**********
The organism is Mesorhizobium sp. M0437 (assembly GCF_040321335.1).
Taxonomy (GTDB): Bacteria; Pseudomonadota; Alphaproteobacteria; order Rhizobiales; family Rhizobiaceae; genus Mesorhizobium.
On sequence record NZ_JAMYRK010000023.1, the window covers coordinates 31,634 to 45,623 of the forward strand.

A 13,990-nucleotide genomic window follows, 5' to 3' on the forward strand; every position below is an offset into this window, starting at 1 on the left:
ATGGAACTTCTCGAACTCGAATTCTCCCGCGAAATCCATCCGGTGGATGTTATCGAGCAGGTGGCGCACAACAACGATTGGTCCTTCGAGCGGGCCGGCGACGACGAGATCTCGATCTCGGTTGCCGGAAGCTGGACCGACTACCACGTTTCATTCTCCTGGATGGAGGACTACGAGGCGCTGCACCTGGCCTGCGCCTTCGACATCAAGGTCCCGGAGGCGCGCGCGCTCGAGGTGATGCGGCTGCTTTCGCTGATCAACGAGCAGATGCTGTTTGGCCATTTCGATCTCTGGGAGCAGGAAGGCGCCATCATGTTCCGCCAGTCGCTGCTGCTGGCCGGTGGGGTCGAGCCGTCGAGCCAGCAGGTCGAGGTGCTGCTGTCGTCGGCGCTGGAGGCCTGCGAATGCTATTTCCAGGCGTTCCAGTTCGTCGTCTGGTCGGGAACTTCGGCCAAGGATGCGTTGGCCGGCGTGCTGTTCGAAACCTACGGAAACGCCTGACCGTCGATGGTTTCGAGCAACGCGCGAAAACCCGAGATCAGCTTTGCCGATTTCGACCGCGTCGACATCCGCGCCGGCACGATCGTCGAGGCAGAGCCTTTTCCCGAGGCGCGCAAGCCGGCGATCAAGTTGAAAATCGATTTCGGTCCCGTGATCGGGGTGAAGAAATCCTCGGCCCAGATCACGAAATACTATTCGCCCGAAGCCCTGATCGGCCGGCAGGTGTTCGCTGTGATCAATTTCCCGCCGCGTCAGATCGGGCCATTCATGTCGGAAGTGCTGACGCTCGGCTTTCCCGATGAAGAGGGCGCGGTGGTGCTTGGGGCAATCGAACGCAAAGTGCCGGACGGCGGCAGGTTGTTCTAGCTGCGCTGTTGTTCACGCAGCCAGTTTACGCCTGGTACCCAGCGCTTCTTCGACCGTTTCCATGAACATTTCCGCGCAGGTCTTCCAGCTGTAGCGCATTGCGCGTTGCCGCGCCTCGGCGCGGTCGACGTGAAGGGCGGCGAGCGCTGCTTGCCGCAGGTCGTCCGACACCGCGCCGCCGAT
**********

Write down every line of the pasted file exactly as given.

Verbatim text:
The organism is Mesorhizobium sp. M0437 (assembly GCF_040321335.1).
Taxonomy (GTDB): Bacteria; Pseudomonadota; Alphaproteobacteria; order Rhizobiales; family Rhizobiaceae; genus Mesorhizobium.
On sequence record NZ_JAMYRK010000023.1, the window covers coordinates 31,634 to 45,623 of the forward strand.

A 13,990-nucleotide genomic window follows, 5' to 3' on the forward strand; every position below is an offset into this window, starting at 1 on the left:
ATGGAACTTCTCGAACTCGAATTCTCCCGCGAAATCCATCCGGTGGATGTTATCGAGCAGGTGGCGCACAACAACGATTGGTCCTTCGAGCGGGCCGGCGACGACGAGATCTCGATCTCGGTTGCCGGAAGCTGGACCGACTACCACGTTTCATTCTCCTGGATGGAGGACTACGAGGCGCTGCACCTGGCCTGCGCCTTCGACATCAAGGTCCCGGAGGCGCGCGCGCTCGAGGTGATGCGGCTGCTTTCGCTGATCAACGAGCAGATGCTGTTTGGCCATTTCGATCTCTGGGAGCAGGAAGGCGCCATCATGTTCCGCCAGTCGCTGCTGCTGGCCGGTGGGGTCGAGCCGTCGAGCCAGCAGGTCGAGGTGCTGCTGTCGTCGGCGCTGGAGGCCTGCGAATGCTATTTCCAGGCGTTCCAGTTCGTCGTCTGGTCGGGAACTTCGGCCAAGGATGCGTTGGCCGGCGTGCTGTTCGAAACCTACGGAAACGCCTGACCGTCGATGGTTTCGAGCAACGCGCGAAAACCCGAGATCAGCTTTGCCGATTTCGACCGCGTCGACATCCGCGCCGGCACGATCGTCGAGGCAGAGCCTTTTCCCGAGGCGCGCAAGCCGGCGATCAAGTTGAAAATCGATTTCGGTCCCGTGATCGGGGTGAAGAAATCCTCGGCCCAGATCACGAAATACTATTCGCCCGAAGCCCTGATCGGCCGGCAGGTGTTCGCTGTGATCAATTTCCCGCCGCGTCAGATCGGGCCATTCATGTCGGAAGTGCTGACGCTCGGCTTTCCCGATGAAGAGGGCGCGGTGGTGCTTGGGGCAATCGAACGCAAAGTGCCGGACGGCGGCAGGTTGTTCTAGCTGCGCTGTTGTTCACGCAGCCAGTTTACGCCTGGTACCCAGCGCTTCTTCGACCGTTTCCATGAACATTTCCGCGCAGGTCTTCCAGCTGTAGCGCATTGCGCGTTGCCGCGCCTCGGCGCGGTCGACGTGAAGGGCGGCGAGCGCTGCTTGCCGCAGGTCGTCCGACACCGCGCCGCCGAT